This is what can be read on the internet:
One highlight of Marrakech is the Jemaa l-Fna market square, a lively meeting place, where tarot card readers, snake charmers, tattooists, hash sellers; amateur boxers, story tellers, musicians and even the occasional mad dentist tout their wares. Surrounding in a colourful arc of honour are charismatic salesmen offering sweet, fresh juice from locally grown oranges.
But now where is all this great entertainment? There are no hash sellers, dentists, amateur boxers, story tellers, and as for musicians, all I saw were some Moroccans banging drums and chanting. I could do better myself.
As for the so called snake charmers. The snakes are not charmed; in fact the snakes are sluggish probably because they have just come out of a fridge.
The snake charmer is stood up well away from the snakes blowing his horn. What he is blowing has no semblance to music – I think they are making it up as they go along. But if anyone stops to take a look, their open hands will shoot out quicker than the snake.
If one takes a photograph, the charmers will rugby tackle the photographer before he gets away without paying. My advice is, take the picture with a telephoto lens.
The stalls selling to the Moroccans displayed no prices, and I’m sure charge reasonable prices – to Moroccans.
However this is how the tourist food stalls with menus operate. The staff is brash, loud, and aggressive, so when they overcharge the tourist at the end of the, already, expensive meal, the tourist will too scared to complain. Well it did not work with me. I could see what the crack was, as the Irish say, and acted accordingly. When the waiter stood over me shouting, I gave my order at full volume to match his shouting. Everyone looked. The service was slow, one dish was off, but they took the order, and at the end, guess what, they tried to overcharge me.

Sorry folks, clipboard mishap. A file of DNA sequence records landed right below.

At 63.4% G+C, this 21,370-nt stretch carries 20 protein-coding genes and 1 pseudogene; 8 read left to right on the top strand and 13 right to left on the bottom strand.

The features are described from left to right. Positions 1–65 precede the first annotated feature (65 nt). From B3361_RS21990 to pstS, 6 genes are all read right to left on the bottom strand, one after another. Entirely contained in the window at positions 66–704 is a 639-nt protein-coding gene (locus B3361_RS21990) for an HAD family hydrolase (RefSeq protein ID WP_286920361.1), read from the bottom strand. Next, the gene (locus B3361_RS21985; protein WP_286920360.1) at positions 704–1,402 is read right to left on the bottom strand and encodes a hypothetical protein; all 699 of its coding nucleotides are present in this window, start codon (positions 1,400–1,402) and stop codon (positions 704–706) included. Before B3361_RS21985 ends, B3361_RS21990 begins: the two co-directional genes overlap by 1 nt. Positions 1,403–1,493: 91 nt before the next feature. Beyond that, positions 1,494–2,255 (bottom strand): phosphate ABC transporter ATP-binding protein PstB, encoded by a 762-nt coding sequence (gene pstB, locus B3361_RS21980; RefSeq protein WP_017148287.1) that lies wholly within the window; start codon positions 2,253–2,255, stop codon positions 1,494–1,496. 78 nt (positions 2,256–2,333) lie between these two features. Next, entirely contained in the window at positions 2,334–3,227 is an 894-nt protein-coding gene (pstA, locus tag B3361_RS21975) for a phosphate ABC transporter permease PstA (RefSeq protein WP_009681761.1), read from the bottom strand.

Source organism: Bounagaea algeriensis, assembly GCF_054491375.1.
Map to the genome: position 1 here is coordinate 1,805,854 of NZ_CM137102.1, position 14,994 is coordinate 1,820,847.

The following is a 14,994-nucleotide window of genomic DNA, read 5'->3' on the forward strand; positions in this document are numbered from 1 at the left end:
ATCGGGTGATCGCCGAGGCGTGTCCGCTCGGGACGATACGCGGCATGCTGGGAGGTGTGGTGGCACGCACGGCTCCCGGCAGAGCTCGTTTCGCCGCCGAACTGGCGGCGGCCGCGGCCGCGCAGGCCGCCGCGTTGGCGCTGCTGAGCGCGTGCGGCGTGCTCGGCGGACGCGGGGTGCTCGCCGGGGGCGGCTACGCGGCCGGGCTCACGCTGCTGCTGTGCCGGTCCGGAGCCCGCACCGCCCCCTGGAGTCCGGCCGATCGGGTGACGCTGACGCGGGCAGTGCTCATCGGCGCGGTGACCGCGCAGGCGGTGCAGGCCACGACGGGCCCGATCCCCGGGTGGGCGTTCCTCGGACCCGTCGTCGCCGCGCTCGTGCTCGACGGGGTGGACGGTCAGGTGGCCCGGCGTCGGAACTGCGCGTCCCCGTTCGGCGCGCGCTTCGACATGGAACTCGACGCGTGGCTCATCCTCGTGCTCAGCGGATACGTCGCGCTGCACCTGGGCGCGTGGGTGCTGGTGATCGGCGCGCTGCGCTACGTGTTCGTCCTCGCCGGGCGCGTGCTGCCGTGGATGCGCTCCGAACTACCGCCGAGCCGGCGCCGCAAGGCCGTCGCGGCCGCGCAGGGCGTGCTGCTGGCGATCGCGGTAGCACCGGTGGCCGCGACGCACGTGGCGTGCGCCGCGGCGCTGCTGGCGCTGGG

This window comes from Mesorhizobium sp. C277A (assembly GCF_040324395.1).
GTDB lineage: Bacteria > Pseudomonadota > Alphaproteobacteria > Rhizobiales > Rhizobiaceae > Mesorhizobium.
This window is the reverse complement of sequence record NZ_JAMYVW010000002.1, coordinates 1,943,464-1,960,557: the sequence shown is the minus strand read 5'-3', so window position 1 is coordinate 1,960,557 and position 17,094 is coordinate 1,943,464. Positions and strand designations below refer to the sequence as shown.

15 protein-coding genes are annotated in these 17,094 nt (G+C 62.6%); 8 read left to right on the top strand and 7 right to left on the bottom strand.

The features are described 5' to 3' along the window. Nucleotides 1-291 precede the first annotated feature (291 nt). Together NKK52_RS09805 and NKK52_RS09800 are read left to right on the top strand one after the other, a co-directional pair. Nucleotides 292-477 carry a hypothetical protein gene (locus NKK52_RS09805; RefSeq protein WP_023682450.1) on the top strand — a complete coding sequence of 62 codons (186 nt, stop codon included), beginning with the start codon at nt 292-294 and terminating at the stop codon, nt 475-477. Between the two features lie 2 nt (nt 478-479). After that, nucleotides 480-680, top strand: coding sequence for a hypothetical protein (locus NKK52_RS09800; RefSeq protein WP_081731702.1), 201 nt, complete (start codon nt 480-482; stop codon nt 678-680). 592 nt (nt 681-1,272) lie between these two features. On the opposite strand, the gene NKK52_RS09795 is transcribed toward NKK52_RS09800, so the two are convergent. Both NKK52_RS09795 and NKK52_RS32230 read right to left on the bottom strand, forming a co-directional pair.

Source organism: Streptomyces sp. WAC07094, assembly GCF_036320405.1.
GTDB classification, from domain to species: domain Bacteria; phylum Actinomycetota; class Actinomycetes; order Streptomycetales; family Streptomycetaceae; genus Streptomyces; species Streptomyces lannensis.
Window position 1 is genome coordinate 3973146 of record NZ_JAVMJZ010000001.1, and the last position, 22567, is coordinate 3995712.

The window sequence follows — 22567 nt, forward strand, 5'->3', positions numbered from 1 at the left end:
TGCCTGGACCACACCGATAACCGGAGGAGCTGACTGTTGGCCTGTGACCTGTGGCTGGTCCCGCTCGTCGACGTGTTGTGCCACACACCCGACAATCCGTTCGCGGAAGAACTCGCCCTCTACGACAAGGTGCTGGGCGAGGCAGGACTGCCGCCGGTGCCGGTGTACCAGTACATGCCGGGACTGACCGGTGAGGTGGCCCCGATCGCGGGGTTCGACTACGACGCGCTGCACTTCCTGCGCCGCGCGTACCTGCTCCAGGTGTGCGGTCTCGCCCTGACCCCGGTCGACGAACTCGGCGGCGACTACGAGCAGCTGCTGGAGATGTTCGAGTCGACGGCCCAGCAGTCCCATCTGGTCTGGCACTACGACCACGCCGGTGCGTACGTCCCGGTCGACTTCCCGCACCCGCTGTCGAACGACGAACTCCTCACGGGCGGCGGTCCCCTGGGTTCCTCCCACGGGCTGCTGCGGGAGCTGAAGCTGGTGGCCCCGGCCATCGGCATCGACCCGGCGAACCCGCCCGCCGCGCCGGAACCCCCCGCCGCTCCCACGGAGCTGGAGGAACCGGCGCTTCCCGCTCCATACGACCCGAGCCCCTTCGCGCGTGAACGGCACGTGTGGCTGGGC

I stood up and fronted the bar-stewerds. I did not pay a penny too much and did not leave a tip. Screw em.
And among all this beggars everywhere. One nine year old boy beggar was even sniffing glue out of a plastic bag!
At another stall I bought a bowl of snails. The sign showed a picture off a snail next to a 3. Was it 3 do dars a bowl? No it was 10. The sign with the snail had the number of the stall next to it. They knew how it would be read, and at the back of the stall partially hidden was a price list showing ten a bowl.
And so it goes on. Maniacs ride motor bike and bikes at full speed through the alleys of the bazaar. How anyone is not seriously hurt was amazing. I was wishing two bikes would collide going in opposite directions.
The street stink of human excrement and urine, and everywhere is the so called Moroccan guide. Ask the way, or talk to some man walking alongside and the man reverts to guide. He escorts the tourist for 50 yards and demands $12! Eventually they are paid off with $2 just to get rid of them, big money in Morocco. I saw it happen all over. It is a form of mugging.
There are some nice old buildings about, but no better than other Moroccan cities. So have an afternoon there, by all means, then move on.
Marrakech is the rip off capital of Morocco. There are a dozen other problems with the place that I have not mentioned for fear of boring readers. Eventually I bought the T shirt and tried to leave for ever – but that is another story.
I don’t think I’ll be back